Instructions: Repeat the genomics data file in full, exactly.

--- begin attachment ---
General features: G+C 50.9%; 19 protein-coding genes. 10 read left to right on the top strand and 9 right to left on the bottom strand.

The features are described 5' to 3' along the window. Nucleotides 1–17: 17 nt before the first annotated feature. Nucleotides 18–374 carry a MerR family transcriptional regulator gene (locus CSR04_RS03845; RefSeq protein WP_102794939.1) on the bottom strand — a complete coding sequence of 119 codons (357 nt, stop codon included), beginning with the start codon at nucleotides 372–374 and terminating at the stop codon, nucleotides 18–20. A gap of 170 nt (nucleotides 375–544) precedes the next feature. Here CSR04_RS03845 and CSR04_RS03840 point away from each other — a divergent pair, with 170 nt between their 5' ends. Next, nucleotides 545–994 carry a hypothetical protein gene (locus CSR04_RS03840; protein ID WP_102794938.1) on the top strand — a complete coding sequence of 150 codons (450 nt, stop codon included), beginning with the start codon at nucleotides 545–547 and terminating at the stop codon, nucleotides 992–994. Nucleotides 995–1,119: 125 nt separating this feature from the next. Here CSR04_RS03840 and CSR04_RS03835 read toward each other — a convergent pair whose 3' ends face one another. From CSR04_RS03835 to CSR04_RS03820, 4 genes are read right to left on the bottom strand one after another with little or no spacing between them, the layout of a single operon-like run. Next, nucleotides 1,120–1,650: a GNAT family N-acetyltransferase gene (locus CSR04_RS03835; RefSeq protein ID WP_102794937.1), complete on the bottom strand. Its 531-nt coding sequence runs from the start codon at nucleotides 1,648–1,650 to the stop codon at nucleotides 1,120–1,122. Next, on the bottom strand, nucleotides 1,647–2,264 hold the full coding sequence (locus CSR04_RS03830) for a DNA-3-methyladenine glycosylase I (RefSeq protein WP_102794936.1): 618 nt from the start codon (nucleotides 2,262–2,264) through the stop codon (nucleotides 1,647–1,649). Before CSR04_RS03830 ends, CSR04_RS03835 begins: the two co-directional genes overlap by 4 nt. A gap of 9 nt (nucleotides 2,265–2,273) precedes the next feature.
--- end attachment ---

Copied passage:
General features: G+C 50.9%; 19 protein-coding genes. 10 read left to right on the top strand and 9 right to left on the bottom strand.

The features are described 5' to 3' along the window. Nucleotides 1–17: 17 nt before the first annotated feature. Nucleotides 18–374 carry a MerR family transcriptional regulator gene (locus CSR04_RS03845; RefSeq protein WP_102794939.1) on the bottom strand — a complete coding sequence of 119 codons (357 nt, stop codon included), beginning with the start codon at nucleotides 372–374 and terminating at the stop codon, nucleotides 18–20. A gap of 170 nt (nucleotides 375–544) precedes the next feature. Here CSR04_RS03845 and CSR04_RS03840 point away from each other — a divergent pair, with 170 nt between their 5' ends. Next, nucleotides 545–994 carry a hypothetical protein gene (locus CSR04_RS03840; protein ID WP_102794938.1) on the top strand — a complete coding sequence of 150 codons (450 nt, stop codon included), beginning with the start codon at nucleotides 545–547 and terminating at the stop codon, nucleotides 992–994. Nucleotides 995–1,119: 125 nt separating this feature from the next. Here CSR04_RS03840 and CSR04_RS03835 read toward each other — a convergent pair whose 3' ends face one another. From CSR04_RS03835 to CSR04_RS03820, 4 genes are read right to left on the bottom strand one after another with little or no spacing between them, the layout of a single operon-like run. Next, nucleotides 1,120–1,650: a GNAT family N-acetyltransferase gene (locus CSR04_RS03835; RefSeq protein ID WP_102794937.1), complete on the bottom strand. Its 531-nt coding sequence runs from the start codon at nucleotides 1,648–1,650 to the stop codon at nucleotides 1,120–1,122. Next, on the bottom strand, nucleotides 1,647–2,264 hold the full coding sequence (locus CSR04_RS03830) for a DNA-3-methyladenine glycosylase I (RefSeq protein WP_102794936.1): 618 nt from the start codon (nucleotides 2,262–2,264) through the stop codon (nucleotides 1,647–1,649). Before CSR04_RS03830 ends, CSR04_RS03835 begins: the two co-directional genes overlap by 4 nt. A gap of 9 nt (nucleotides 2,265–2,273) precedes the next feature.